"Everyone gashed us last year, right? It was the end of the season, guys were down, we were out of the playoff picture, there was nothing to play for. You don't want to say that happens, but it does. But right now we've got a lot to play for." -- Second-year DT Ryan Sims on last year's season finale in which the Raiders ran for 280 yards in a 24-0 whitewash of Kansas City.
TE Tony Gonzalez needs just three catches to run his career total to 417 and pass WR Henry Marshall as the Chiefs career leading receiver. Only five tight ends in NFL history -- Ozzie Newsome (with 662 catches), Shannon Sharpe (635), Kellen Winslow (541), Jackie Smith (480) and Mike Ditka (427) have more catches than Gonzalez. All but Sharpe are in the Hall of Fame, and Sharpe will be someday.
WR Marc Boerigter, who has been something of a missing man in catching only three passes this year, was a late addition to the injury report Wednesday with a toe injury. Boerigter was a veritable touchdown machine last year with 8 TDs on his mere 20 receptions in his first NFL season.
WR Johnnie Morton has begun to find his place in the Kansas City offense. In the past three weeks, he's totaled 263 yards from scrimmage on only 14 touches over his past three games. Morton, who caught only 29 passes and scored 1 TD in his first disappointing season with the Chiefs, has 12 catches for 200 yards and two runs for 63 more in his last three outings during which he's scored twice. He had his first 100-yard day as a Chief against Denver.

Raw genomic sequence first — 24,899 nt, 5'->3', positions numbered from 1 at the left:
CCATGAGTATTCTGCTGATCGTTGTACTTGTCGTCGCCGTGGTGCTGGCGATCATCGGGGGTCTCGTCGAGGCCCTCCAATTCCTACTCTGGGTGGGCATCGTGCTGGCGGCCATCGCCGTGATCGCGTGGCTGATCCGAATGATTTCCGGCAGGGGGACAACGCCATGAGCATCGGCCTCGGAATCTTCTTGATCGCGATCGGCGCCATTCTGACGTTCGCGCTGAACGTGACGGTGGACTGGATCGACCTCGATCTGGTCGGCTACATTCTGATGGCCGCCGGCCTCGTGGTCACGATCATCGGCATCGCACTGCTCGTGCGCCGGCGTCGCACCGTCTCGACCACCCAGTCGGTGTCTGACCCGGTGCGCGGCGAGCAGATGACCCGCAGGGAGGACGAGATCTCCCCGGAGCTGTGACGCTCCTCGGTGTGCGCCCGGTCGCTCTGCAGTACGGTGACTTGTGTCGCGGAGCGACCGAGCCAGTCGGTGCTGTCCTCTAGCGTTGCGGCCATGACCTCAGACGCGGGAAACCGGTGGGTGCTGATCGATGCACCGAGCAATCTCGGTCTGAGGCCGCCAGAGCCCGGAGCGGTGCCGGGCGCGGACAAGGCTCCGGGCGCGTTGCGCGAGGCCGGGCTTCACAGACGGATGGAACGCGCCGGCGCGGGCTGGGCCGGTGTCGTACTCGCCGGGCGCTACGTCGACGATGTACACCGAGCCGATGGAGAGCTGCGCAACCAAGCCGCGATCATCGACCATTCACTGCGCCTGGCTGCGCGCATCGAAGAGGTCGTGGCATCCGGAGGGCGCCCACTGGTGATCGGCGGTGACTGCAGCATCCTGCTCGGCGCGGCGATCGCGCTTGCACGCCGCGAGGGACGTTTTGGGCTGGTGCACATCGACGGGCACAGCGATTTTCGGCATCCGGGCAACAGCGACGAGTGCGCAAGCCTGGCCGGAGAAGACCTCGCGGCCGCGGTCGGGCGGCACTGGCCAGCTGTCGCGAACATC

RB Priest Holmes has eight rushing TDs this year. Only one other TEAM in the league (Green Bay) has more with 10.
FS Jerome Woods is the league's only defender with two touchdown returns this year. His 71-yard interception return against Green Bay helped cut the Packers 31-14 fourth-quarter lead to 31-28 in KC's eventual 40-34 overtime win.
LB Scott Fujita may get more blitz opportunities after the first two-sack day of his career against Green Bay last week. "He's the kind of tall, rangy athlete would come be good at it," coach Dick Vermeil said.
Monday Night's Game Plan:
This is a perfect opportunity to establish Priest Holmes and the running game against the league's worst rush defense, one giving up 165 rushing yards a game. A ball control offense would help take the Oakland crowd and rest a Kansas City defense that has been on the field way too much in the past two weeks.
Defensively, the Chiefs need to make sure the dink-and-dunk passes of Rich Gannon don't become long gainers. And though the Raiders haven't shown much of a rushing attack this year (89 yards a game), the Chiefs still have to be wary of Charlie Garner and Tyrone Wheatley after getting gashed for 280 in Oakland last year and giving up 202, 176 and 183 ground yards in the last three games against Baltimore, Denver and Oakland.
MATCHUPS TO WATCH:
Raiders WRs Jerry Rice and Tim Brown against Chiefs CBs Dexter McCleon and Eric Warfield. The age of Oakland's receivers is showing big time, but there are still opportunities to pitch-and-run against the KC corners.
Raiders punter Shane Lechler vs. Chiefs KR Dante Hall. Lechler can kick the air out of a ball, but if he outkicks his coverage, Hall gets the open field in which he's most dangerous.
Chiefs front four vs. Raiders pass protection. The Chiefs would like to pressure Rich Gannon with a four-man rush while keeping seven in coverage. They have a chance to do that against Oakland's patchwork offensive line.
The Chiefs should have both starting units intact. The only injury concerns involve reserves. DE R-Kal Truluck (doubtful, ankle) won't play while nursing an ankle sprain. Neither